Years pass, Gyani Ji visits us in Boston, where his student Bhai Gopal Singh is in service at the Milford Gurdwara. We spend many memorable hours together. Gyani JI holds forth on every subject related to Gurmat and the Panth. He has me in splits with his blunt, rustic and iconoclastic sense of humor. He is comfortable enough with me to lapse into his normal laden manner of speaking, which would make many a Punjabi truck driver blush ! What stories he has to tell ! Of the great Panthic figures of the past, particularly the Kirtaniye. He has rubbes shoulders with all of them. Stories tumble about the legendary and colorful Gyan Singh Almast Ji. Gyan Singh Abbotabad Ji, who recruited the young Dyal Singh to annotate and transcribe the hundreds of traditional compositions he had . Bhai Taba Ji, the legendary Rababi, who would be summoned frm Pakistan to work with Gyani Ji on Gian Singh Abbotabad Ji's seminal book on Gurbani Kirtan. Bhai Samund Singh Ji, with whom he played Dilruba at Sri Harmandir Sahib as a young man, and who he seemed to esteem above all other Ragis. Bhai Santa Singh, the brilliant Ragi with a quirly personality. His teacher Gyani Hardit Singh and his Ustad Pandit Nathoo Ram.
It is 2006. Gyani Ji is visiting the US. The Gurmat Sangeet Project is asked to organize a Gurmat Sangeet Darbar in the Palatine (Chicago) Gurdwara Sahib. Young Kirtaniye from all over North America are invited to the program, in which Gyani Dyal Singh Ji is honored for a lifetime of service to the Sikh Panth. Gyani Ji, accompanied by the Jatha of Bhai Kanwarpal Singh graces the event. The same year, we invite Gyani Ji to Boston and spend many hours recording and documenting the Puratan compositions that he has preserved in the many books that he has written.
Gyani Dyal Singh Ji, being honored at the Palatine Gurdwara Sahib
Gyani Dyal Singh Ji Gyani Dyal Singh Ji was born in April 1934 in the village of Badla Singha, His Father's name was S. Ujjagar Singh. AT the young age of twelve, Gyani Ji, left the village school he attended, to join the Gurmat Vidyalay at Rakabganj Sahib in Delhi, which had been established by Sardar Bahadur Dharm Singh Ji. For the next five years, under the guidiance of Gyani Hardit Singh Ji, the young Dyal Singh studied Kirtan, Katha and Path, with a heavy focus on stringed instruments like Dilruba and the Saranda.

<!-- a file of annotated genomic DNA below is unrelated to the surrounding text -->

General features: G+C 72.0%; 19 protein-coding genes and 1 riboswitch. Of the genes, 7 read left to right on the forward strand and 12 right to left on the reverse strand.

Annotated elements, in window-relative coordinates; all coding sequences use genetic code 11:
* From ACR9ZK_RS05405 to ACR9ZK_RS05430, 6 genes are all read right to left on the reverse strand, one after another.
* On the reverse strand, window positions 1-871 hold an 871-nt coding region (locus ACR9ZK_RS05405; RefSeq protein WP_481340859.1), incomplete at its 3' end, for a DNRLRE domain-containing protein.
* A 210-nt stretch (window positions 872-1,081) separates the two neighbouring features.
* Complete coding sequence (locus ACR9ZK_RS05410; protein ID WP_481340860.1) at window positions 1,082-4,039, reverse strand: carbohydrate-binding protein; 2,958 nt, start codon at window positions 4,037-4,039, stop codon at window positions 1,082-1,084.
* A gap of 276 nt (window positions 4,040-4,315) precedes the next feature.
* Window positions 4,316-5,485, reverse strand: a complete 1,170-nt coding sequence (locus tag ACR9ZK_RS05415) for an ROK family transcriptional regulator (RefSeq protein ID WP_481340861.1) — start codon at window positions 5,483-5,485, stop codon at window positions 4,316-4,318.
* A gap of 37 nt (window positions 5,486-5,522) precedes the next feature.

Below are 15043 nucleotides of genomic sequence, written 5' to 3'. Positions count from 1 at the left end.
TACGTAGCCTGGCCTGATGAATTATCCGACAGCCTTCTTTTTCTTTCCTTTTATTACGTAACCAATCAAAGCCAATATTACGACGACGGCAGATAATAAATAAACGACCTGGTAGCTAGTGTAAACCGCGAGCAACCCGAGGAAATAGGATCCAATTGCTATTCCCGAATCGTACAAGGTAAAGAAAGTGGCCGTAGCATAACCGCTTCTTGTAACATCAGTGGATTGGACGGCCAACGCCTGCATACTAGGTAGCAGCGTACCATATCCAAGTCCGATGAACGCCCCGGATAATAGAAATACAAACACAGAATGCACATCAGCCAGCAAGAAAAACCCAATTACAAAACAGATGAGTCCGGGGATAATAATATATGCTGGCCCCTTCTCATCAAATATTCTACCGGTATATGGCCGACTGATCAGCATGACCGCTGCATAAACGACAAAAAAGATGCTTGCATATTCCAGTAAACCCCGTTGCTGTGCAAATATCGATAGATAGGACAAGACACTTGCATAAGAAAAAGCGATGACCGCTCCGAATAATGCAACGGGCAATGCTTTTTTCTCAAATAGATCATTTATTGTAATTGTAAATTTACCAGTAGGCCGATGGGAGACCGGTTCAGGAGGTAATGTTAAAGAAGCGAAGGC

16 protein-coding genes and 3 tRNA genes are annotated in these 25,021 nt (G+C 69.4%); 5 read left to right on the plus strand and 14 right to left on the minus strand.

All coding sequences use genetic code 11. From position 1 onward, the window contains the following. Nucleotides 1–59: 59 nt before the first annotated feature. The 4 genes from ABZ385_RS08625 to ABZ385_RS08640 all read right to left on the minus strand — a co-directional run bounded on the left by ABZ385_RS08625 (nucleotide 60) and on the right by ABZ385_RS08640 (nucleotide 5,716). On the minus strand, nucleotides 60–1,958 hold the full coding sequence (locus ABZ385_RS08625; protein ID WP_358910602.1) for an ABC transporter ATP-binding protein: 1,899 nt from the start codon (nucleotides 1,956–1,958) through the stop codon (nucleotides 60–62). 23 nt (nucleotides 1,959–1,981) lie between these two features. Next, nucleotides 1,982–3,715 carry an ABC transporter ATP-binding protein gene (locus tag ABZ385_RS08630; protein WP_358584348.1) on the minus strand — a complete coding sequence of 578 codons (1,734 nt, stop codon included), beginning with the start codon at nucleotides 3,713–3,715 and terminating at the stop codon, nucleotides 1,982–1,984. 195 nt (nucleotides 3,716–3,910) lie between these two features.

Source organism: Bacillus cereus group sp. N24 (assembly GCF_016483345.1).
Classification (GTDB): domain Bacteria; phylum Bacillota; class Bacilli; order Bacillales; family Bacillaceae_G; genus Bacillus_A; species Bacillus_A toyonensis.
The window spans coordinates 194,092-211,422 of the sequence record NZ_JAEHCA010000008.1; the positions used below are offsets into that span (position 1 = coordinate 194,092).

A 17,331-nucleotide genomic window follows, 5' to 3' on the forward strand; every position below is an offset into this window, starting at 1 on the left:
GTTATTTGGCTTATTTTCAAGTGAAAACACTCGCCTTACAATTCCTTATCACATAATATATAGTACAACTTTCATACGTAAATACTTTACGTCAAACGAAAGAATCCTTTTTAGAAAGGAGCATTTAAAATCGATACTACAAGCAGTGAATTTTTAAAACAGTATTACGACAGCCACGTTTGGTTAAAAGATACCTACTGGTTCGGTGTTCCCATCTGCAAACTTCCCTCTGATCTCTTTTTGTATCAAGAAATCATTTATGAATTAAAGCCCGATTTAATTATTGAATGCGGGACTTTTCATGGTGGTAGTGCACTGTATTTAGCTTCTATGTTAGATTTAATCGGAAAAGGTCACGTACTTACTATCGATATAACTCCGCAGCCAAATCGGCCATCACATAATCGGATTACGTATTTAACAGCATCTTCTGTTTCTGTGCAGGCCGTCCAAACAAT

In his early career, he spend time with the Jatahs of Sant Ram Singh Ji, Baba Sohan Singh Ji and Ali Ji. A highlight of his early career was the time he spent with Bhai Sahib Samund Singh Ji, who he accompnied on Dilruba. In December 1954, he started service at Gurdwara Bala Sahib, at the behest of Gian Singh Abbotabad Ji, who had requested an accompanist on stringed instruments. Inspired by Gyani Hardit SIngh Ji, Gian Singh Abbotabad Ji invited Bhai Taba Ji, who had by the migrated to Pakistan to visit Delhi and for the next four years the young Dyal Singh spent many months with Bhai Taba Ji, documenting more than two hundred compositions in over 60 ragas, including Partals and Guldastas, that had been preserved in the rich Rababi tradition of Gurmat Sangeet.
In 1959, Dyal Singh started serving at the Sri Harmandir Sahib as a Dilruba player, and in 1960, he was instructed by the Shiromani Committee to proofread and organize the material that Gian Singh Abbotabad Ji had , prior to the publication of Gurbani Sangeet. In 1964, Dyal Singh resigned from his service at the Sri Harmandir Sahib and returned to Delhi at the behest of his Ustad Gyani Hardit Singh Ji and started working on the second edition of Gurbani Sangeet, adding alaps and details of the Ragas to the volume.
Just before the passing of Gyani Hardit Singh Ji on January 25, 1967, Dyal Singh was requested by S. Narinder Singh Ji, a member of the trust that managed the institution to start teaching students there because of his Ustad Ji's failing health. On February 6, 1967, most of Gyani Hardit Singh Ji's students gathered at Rakab Ganj Sahib to pay their respects to their departed teacher. On that day, The Secreatry of the Guru Nanak Vidya Bhandar Trust, Sardar Kahn Singh Ji sought the advice of all the assembled students of Gyani Hardit Singh Ji on the future of the Vidyalay, who unanimously nominated Dyal Singh Ji. At the age of thirty three, he embarked on the Seva that he would continue for the next forty five long years.
The Sage of Rakabganj is no more. he will be sorely missed. But he will live on. In the books he wrote. In the compositions he preserved for posterity. Most of all in the memories of the hundreds of young men, to whom he was Teacher, Father and Mother in their formative years.
The author with Gyani Dyal Singh Ji and a young student in the background
Rakabganj late 2009